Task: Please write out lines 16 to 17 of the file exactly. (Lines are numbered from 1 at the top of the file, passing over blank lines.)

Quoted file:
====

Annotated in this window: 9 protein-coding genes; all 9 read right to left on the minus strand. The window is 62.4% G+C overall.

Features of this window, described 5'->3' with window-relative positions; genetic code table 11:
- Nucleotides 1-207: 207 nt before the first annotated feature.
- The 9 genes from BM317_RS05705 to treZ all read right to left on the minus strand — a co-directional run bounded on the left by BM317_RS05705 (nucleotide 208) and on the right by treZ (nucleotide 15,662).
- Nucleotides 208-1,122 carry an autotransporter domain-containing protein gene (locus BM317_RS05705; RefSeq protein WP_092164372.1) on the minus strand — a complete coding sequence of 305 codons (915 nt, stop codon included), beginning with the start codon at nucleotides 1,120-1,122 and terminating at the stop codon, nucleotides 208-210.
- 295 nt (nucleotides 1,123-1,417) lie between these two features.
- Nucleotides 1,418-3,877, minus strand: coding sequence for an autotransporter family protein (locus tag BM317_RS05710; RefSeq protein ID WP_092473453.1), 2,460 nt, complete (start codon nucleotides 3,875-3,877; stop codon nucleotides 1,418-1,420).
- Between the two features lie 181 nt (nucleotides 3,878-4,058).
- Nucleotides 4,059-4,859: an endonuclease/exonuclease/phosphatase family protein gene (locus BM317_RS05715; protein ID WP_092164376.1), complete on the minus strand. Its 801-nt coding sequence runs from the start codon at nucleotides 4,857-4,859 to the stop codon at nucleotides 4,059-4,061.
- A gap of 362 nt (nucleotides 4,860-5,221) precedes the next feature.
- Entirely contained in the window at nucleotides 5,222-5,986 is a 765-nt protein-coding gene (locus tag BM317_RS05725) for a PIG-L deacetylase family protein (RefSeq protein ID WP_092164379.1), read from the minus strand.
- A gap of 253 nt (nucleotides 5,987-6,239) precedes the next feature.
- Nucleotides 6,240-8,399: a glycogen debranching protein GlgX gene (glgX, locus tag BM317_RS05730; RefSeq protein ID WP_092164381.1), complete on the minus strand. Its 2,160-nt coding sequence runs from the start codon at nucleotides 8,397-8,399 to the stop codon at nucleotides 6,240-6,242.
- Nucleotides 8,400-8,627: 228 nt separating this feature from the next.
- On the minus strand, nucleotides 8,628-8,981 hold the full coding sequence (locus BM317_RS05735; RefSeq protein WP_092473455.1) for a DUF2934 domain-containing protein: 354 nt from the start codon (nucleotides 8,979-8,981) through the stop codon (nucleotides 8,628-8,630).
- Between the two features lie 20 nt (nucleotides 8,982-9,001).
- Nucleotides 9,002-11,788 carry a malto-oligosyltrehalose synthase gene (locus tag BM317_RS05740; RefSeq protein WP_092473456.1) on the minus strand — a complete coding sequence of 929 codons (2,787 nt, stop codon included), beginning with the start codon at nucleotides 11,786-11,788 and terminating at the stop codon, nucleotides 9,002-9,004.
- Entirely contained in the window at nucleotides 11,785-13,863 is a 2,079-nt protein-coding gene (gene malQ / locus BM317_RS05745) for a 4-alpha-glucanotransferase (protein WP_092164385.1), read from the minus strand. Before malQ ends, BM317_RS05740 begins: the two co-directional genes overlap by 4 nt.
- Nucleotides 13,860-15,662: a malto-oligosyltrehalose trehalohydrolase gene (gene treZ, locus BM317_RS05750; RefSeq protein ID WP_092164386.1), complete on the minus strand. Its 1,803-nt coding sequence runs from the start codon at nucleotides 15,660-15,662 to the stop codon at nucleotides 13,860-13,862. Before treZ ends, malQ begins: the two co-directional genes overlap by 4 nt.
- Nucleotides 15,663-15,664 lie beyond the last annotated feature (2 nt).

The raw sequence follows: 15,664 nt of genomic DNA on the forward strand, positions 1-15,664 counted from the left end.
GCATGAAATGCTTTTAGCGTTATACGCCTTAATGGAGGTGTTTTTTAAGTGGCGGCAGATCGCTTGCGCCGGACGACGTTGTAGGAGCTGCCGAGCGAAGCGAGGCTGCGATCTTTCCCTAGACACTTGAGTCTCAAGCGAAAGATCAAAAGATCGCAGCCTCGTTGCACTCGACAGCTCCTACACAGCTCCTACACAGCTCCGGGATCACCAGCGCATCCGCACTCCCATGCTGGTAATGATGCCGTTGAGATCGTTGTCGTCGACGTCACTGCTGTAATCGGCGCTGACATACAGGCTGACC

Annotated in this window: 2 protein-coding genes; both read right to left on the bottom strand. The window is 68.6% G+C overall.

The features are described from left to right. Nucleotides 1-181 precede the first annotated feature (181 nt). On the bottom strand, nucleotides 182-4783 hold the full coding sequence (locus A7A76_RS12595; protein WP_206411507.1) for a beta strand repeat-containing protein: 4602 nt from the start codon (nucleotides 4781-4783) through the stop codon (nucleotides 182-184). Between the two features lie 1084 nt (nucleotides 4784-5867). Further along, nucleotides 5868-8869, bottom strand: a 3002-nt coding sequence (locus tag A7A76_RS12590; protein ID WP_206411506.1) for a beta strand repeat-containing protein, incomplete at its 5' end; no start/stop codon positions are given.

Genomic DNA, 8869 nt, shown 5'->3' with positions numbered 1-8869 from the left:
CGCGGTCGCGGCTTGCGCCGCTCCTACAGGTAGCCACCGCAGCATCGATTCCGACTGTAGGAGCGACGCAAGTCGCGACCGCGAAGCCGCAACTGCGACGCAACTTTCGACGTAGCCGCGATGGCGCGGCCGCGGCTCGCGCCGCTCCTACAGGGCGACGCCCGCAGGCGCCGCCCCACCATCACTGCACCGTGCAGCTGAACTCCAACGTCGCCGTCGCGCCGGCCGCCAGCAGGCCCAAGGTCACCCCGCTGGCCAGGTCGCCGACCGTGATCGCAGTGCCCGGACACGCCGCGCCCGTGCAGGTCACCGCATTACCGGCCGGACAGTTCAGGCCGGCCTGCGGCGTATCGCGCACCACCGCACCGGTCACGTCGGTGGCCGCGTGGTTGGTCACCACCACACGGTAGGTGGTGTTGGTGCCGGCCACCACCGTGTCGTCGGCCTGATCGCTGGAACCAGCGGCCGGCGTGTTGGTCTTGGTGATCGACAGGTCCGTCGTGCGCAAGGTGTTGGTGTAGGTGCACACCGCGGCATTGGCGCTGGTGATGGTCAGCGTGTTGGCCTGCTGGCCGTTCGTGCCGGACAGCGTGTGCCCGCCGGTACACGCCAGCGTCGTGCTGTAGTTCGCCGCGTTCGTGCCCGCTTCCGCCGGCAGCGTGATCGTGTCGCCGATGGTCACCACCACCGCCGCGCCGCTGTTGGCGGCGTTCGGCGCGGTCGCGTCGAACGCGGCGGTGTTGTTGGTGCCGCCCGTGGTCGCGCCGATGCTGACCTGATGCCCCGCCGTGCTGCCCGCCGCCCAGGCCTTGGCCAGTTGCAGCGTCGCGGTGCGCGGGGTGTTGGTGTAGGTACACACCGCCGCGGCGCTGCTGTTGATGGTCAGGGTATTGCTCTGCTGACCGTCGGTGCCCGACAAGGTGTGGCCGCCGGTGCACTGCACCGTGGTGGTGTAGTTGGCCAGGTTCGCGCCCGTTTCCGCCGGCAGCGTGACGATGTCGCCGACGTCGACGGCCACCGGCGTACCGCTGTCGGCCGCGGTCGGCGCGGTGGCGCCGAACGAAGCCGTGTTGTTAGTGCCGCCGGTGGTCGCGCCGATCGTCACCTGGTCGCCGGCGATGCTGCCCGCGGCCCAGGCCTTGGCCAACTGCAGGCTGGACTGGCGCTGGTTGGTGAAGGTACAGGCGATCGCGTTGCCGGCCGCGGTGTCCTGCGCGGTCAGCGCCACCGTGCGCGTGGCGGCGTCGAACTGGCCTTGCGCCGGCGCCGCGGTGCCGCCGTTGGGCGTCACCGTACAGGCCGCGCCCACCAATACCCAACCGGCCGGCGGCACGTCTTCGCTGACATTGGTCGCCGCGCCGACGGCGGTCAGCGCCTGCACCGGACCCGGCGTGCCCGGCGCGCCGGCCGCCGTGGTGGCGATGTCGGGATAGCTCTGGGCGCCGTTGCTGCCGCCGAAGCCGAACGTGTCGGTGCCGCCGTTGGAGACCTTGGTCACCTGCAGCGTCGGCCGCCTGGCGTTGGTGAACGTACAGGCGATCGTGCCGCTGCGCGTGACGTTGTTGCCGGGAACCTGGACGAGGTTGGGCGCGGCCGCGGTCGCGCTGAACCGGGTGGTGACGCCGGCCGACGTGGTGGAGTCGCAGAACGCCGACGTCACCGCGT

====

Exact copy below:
- Between the two features lie 20 nt (nucleotides 8,982-9,001).
- Nucleotides 9,002-11,788 carry a malto-oligosyltrehalose synthase gene (locus tag BM317_RS05740; RefSeq protein WP_092473456.1) on the minus strand — a complete coding sequence of 929 codons (2,787 nt, stop codon included), beginning with the start codon at nucleotides 11,786-11,788 and terminating at the stop codon, nucleotides 9,002-9,004.